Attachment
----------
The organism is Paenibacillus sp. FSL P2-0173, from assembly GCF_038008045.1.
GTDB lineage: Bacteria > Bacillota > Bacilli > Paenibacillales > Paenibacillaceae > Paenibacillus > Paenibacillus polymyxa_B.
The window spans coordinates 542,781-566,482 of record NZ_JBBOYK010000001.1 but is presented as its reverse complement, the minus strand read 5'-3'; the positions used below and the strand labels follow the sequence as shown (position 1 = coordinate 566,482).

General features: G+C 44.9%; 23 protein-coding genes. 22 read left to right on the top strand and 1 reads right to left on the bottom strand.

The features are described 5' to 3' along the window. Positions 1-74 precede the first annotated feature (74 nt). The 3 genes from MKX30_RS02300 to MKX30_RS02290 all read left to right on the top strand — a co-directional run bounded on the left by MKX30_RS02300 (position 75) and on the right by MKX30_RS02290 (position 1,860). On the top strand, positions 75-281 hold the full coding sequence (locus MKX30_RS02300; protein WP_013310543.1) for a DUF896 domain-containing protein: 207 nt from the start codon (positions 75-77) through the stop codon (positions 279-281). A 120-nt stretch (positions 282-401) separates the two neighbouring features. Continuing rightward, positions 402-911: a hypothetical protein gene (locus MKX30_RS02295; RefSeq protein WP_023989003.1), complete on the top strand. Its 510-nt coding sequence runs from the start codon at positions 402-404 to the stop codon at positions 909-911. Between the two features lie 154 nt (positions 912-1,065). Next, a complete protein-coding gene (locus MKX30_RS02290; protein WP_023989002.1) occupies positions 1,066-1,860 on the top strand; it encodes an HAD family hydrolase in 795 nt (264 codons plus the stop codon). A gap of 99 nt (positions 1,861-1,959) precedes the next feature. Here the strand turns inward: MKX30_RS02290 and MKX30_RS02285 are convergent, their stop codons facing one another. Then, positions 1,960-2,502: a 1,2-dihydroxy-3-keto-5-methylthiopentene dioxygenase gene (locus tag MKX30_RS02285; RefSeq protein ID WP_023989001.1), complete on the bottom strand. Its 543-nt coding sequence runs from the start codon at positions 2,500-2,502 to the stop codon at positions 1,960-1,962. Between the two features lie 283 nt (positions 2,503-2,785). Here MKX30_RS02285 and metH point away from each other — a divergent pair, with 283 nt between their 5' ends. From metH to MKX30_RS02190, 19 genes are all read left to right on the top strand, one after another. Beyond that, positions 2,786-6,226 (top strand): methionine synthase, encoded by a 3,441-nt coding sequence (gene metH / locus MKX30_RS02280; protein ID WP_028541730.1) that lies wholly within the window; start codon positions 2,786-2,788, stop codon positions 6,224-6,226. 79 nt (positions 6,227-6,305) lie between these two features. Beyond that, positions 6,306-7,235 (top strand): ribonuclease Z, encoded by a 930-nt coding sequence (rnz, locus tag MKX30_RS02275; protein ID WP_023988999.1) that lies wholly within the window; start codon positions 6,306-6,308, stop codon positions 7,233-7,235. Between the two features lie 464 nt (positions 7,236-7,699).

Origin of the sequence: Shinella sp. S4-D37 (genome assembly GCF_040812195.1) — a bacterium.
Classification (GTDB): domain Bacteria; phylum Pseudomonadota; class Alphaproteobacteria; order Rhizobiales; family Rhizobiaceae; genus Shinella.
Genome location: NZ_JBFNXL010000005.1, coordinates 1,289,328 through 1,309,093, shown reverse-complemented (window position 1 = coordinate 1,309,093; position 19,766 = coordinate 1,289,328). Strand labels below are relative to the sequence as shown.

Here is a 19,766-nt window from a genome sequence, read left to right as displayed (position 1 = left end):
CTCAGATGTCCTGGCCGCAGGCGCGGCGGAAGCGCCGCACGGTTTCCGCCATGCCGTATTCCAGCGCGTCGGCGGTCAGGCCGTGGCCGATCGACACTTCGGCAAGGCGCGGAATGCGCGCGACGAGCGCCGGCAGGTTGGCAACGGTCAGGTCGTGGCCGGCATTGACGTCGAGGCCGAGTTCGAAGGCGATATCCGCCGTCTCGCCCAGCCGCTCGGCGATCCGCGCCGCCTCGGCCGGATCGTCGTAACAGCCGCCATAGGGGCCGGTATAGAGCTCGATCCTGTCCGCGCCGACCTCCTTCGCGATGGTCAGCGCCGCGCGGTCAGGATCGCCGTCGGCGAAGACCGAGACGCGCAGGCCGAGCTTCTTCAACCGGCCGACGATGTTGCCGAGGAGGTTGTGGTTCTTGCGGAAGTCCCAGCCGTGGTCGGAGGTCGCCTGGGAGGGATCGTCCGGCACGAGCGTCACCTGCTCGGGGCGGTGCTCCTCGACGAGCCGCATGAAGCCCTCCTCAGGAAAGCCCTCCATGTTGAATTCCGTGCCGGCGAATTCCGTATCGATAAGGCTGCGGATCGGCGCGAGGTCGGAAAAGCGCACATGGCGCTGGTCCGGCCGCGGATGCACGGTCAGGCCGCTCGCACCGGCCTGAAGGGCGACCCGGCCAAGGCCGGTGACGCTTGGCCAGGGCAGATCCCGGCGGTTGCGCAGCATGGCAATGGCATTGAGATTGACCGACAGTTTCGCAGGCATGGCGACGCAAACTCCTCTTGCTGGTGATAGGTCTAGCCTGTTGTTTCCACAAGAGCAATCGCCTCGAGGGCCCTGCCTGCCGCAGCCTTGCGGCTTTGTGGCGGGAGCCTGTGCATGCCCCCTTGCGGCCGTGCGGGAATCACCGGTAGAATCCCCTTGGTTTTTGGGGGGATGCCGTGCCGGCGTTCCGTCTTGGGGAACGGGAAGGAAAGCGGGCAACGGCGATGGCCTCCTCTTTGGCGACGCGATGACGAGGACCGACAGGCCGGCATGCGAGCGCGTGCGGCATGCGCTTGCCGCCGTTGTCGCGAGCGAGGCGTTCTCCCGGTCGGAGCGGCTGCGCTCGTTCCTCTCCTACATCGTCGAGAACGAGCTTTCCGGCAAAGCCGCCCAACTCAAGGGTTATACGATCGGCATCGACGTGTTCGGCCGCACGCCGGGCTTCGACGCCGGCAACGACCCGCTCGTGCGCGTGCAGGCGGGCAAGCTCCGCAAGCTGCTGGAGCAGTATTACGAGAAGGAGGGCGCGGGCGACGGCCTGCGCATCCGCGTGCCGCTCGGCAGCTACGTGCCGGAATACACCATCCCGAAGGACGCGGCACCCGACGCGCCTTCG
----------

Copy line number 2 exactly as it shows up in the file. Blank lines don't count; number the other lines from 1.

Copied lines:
GTDB lineage: Bacteria > Bacillota > Bacilli > Paenibacillales > Paenibacillaceae > Paenibacillus > Paenibacillus polymyxa_B.